Wednesday, November 30, 2005

Distinctions between high and low cultural expressions have existed at various times and places in history, though not everywhere and not always. There’s a fascinating book by Lawrence W. Levine called Highbrow Lowbrow which details how there was little difference in much of the 18th and all of the 19th century, particularly in America, where Shakespeare and Dickens (writing in that new “popular” form called the novel) and Verdi’s and Mozart’s operas were as much a part of mass culture as jugglers, banjo players and music hall comedy.

When there is a distinction, it is usually based on money and social class, and sometimes on education. There remained some mixing in the 20th century, particularly based on tastes brought over by European immigrants: Italian peasants who loved opera, for instance, and Russians who worshipped ballet. But in some ways, the distinctions certainly became more rigid.

By now, however, in a way they’ve also reversed. Rich people are still more or less in charge of high art, like the symphonies their money partly supports, or the painting and sculpture only they can afford to buy (if only for the investment.) Yet anybody can tune into a classical radio station or get some idea of great paintings from reproductions, and the literary classics are among the cheapest paperbacks you can find. Thanks to DVDs, video stores, downloadable music, etc.--even literary classics online for free--a larger chunk of cultural expression is more easily accessible than ever before.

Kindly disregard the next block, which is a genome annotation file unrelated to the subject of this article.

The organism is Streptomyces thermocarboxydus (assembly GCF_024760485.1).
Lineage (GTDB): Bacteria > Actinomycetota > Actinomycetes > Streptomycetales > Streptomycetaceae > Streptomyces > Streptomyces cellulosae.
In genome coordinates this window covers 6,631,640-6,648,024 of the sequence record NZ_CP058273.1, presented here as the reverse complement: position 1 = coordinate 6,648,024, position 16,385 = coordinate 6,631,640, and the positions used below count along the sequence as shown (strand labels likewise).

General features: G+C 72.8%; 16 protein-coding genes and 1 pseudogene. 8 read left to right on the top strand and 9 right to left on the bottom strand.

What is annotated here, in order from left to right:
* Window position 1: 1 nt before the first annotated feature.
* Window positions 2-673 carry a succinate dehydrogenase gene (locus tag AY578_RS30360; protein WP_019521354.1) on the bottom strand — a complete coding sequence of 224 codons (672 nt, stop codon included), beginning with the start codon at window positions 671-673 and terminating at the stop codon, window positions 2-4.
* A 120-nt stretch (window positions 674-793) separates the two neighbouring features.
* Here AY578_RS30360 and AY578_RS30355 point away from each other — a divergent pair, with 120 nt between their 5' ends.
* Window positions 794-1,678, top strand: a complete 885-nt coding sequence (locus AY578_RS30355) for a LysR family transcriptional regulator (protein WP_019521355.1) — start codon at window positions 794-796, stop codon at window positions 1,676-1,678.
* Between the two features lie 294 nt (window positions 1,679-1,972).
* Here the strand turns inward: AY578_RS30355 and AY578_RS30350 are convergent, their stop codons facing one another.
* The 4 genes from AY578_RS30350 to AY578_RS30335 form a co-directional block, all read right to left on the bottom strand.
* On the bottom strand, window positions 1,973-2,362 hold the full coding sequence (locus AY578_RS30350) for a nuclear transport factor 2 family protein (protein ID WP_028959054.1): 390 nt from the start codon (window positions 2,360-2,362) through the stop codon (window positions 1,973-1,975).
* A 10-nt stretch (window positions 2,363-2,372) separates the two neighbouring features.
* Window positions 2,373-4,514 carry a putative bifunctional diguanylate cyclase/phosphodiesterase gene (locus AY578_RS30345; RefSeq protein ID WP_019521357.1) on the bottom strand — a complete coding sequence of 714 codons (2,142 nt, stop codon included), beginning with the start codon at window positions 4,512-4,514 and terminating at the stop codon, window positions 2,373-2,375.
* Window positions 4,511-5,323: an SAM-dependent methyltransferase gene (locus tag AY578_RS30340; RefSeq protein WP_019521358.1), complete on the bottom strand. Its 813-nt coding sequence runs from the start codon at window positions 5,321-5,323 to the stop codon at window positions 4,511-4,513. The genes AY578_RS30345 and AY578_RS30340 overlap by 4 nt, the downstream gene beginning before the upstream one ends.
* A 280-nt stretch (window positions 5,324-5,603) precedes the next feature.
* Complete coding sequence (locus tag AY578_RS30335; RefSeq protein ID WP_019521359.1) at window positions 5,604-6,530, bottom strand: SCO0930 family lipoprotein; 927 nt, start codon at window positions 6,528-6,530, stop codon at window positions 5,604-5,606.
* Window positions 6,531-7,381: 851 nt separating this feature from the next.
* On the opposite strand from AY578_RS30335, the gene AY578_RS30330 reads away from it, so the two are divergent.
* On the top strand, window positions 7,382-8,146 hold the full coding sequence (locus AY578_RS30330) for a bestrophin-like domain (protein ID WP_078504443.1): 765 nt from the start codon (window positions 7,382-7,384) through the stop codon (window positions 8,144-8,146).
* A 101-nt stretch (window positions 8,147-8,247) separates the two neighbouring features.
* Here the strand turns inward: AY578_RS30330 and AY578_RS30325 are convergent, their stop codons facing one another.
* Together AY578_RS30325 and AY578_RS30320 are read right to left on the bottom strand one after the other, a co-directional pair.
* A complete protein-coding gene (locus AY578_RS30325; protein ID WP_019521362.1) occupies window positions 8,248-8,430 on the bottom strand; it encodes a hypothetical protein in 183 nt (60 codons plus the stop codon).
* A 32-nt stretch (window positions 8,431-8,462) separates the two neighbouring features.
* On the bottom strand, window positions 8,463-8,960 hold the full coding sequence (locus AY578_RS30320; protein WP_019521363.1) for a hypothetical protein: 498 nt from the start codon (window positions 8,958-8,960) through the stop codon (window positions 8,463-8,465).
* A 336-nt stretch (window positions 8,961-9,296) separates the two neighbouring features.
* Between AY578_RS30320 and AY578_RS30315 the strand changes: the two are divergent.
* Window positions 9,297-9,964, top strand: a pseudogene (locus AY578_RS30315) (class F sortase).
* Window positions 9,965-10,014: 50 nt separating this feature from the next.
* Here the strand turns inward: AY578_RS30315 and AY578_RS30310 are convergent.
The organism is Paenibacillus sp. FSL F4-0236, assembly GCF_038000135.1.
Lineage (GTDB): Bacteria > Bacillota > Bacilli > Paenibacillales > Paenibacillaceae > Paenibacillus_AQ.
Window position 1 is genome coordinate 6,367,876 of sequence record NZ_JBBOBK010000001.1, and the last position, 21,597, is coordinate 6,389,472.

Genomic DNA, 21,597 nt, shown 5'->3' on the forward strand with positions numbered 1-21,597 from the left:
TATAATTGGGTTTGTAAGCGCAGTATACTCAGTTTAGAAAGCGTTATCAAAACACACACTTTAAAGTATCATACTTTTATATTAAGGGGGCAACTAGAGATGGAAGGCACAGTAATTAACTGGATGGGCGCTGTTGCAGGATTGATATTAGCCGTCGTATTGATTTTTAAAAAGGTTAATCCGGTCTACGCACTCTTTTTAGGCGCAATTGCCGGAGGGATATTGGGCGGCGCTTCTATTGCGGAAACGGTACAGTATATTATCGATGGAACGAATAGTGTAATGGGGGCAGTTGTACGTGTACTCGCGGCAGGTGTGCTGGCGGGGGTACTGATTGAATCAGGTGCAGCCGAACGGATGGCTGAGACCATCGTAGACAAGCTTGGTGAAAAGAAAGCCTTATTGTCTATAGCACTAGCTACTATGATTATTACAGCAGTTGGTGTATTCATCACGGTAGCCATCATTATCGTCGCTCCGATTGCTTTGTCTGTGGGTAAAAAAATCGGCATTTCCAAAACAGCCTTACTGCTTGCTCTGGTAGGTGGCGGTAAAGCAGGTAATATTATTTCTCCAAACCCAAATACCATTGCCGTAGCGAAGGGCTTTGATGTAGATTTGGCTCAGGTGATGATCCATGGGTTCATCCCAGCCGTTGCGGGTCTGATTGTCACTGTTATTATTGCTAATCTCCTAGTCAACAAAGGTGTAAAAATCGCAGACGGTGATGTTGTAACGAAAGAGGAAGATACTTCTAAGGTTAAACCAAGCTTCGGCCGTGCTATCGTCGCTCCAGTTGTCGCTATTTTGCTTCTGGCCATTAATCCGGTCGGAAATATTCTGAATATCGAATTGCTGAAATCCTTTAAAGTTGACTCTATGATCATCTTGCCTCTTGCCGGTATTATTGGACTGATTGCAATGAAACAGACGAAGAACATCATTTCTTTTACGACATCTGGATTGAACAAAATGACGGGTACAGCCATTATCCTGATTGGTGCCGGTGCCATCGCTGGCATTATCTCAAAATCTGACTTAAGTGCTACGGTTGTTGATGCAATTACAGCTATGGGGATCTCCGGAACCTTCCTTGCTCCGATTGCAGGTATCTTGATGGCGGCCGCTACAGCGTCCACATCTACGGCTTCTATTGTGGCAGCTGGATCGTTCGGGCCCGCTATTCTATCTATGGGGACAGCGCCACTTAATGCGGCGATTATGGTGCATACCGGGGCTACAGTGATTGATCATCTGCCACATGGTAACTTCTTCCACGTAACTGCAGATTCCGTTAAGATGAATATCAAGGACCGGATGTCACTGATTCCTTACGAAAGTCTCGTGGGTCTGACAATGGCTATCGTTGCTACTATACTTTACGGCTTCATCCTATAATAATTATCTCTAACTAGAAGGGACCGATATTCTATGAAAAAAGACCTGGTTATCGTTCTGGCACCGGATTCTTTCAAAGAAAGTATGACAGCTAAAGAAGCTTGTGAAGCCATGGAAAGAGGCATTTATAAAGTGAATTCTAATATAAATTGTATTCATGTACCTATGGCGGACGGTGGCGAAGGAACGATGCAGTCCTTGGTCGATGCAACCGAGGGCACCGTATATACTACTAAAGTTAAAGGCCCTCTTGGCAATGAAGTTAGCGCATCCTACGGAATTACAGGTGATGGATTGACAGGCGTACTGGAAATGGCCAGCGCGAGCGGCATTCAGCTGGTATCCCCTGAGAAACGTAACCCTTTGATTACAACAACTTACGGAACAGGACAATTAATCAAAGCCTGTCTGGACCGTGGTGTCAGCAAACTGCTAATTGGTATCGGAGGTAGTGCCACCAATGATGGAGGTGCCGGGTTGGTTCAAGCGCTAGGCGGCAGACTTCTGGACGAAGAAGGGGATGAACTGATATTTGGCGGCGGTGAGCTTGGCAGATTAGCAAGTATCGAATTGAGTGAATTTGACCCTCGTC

The problem isn’t so much access to high art, it’s the lack of respect for it. There’s less looking down on the low tastes for popular entertainment. Instead there’s more looking askance at what’s defined as high art. Popular culture is the culture. So it’s become up to popular culture to keep the best of great art alive.

The distinction between high and low has seldom been made by artists themselves. The great composers took liberally from folk melodies, classical artists stole from jazz, jazz artists stole from classical, and the Beatles absorbed from everybody. The same is true in all the arts. But these days, the balance has been distorted—high art absorbs low, but popular arts and entertainment, and even their audiences, keep their distance from the forms and content of high art.

Why is that? Money mostly, but this time not concentrated in the wealthy. The big bucks are in what’s defined as commercial entertainment, which is itself so closely allied to advertising that it is as much a form of advertising as it is a form of music, drama or literature. There is little to distinguish most television from the commercials.

The success of advertising and commercial culture depends on ignorance. Few products are sold anymore on the basis of meeting a need or because they’re good quality and value. Most advertising creates a phony need and suggests, falsely, that its product will meet it. Advertising depends on people falling for it. The dumber the customers are, the easier it is. By and large, television has to be as least as dumb as the commercials if the commercials are to look smart. And sooner or later, everything becomes television, just as every business becomes Hollywood.

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